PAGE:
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Old July 23, 2007, 07:02 AM   #1
Art Eatman
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Trophy Hunting, Revisited

Let's leave out the issue of wasting meat. That's illegal, anyway. Or, as in Africa, meat's not wasted. Got an extra four tons of elephant meat? You'll find plenty of help, almost immediately.

So, first off, let's sorta work at a general consensus of what the very term means.

To me, it's basically the effort to find and kill a record-sized head, and in what we call fair chase. Forget the pen idea. Forget the thieving poacher who sneaks into someplace like Yellowstone. I see it as an effort to legally and ethically kill only a Boone & Crockett sort of animal. Sorta like going for an Indy-car ride instead of SCCA and Showroom Stock Sedan.

IWO, Part 2, as long as the meat is eaten, what difference does the motivation make? (If you know what you're doing in the processing and cooking, it's gonna taste good.) If the hunter is willing to go to the extra effort, passing up lesser animals, who cares?

Or am I missing something, given my view of just what is trophy hunting?

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Old July 23, 2007, 08:14 AM   #2
ConcealCarryNY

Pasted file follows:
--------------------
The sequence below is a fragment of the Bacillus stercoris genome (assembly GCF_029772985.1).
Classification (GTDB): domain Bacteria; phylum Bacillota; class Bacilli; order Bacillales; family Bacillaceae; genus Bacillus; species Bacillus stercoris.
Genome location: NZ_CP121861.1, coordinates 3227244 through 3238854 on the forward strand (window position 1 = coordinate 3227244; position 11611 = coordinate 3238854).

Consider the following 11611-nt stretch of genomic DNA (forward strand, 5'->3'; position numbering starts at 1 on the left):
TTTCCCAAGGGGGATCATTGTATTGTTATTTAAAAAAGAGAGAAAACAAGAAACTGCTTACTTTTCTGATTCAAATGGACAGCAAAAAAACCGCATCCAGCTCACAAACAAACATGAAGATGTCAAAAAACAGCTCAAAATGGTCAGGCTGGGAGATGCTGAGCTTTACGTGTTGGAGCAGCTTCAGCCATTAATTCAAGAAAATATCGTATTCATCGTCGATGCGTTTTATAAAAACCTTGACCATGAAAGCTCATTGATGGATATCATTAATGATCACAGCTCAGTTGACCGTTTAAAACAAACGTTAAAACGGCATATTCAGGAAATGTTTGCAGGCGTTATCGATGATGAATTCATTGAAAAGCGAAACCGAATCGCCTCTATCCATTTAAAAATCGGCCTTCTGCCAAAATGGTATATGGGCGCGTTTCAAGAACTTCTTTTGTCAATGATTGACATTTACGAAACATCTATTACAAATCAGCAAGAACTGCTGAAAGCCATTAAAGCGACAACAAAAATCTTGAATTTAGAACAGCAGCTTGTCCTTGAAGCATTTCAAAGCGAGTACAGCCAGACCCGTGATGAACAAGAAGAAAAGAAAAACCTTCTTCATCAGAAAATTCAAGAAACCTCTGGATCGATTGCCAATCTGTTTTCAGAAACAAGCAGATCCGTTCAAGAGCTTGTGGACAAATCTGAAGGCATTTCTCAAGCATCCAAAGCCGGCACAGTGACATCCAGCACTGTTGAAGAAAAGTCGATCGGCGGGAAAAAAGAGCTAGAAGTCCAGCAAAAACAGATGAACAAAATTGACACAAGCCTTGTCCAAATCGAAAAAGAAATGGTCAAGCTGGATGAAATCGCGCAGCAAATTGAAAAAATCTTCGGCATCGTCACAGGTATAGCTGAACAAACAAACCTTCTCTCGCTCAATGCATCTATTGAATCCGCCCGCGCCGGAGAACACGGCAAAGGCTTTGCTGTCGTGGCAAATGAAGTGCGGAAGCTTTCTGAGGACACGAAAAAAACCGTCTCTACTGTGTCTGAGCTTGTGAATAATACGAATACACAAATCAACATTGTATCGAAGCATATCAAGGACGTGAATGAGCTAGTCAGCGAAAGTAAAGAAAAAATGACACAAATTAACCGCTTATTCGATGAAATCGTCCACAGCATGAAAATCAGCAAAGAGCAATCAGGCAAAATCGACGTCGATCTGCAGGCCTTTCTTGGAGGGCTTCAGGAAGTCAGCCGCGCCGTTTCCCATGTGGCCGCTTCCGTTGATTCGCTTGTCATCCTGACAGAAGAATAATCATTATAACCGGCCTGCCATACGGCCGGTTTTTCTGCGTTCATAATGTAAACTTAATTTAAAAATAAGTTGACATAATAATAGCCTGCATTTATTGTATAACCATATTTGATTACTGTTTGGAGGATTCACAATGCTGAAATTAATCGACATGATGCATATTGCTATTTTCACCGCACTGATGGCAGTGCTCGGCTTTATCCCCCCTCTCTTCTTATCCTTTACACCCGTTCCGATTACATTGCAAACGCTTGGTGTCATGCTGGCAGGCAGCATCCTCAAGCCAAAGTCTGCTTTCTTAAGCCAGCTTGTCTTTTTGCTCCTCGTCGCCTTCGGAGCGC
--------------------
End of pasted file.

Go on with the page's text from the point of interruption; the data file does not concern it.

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I totally agree with Trophy Hunting as long as it is done within established rules and regulations of the state or province. Some may say that it is immoral but I guided when I was younger in Quebec up near Ungava Bay and almost ever person we guided had been life long hunters who saved and scrimped to have a hunt of a lifetime. All the "game preserves" and fenced in hunts are rediculous but if you save the money and do the work to locate and hunt down that trophy animal in its natural habitat you deserve that fine rug/mount.
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Old July 23, 2007, 08:27 AM   #3
lockedcj7
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If you have the skill, patience, luck, time and ability to hunt a wild trophy animal, more power to you. I don't care if you eat the meat or not but someone should. If you don't like the taste of it, give it to a family in need or donate it to a food bank. As Art said, "wanton waste" is illegal in every state that I know of and generally makes hunters look like dirt.

Trophy hunting only doesn't appeal much to me. I like being able to take a mature buck now and then so I'll often pass on the does, spikes and four-points but there are also times that I don't. I do have a problem with people who think they are somehow superior human beings because they will accept nothing less than a B&C or P&Y animal. IMHO, there is nothing more noble than shooting an animal (of any size) and using it to feed your family.
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Old July 23, 2007, 08:28 AM   #4
FirstFreedom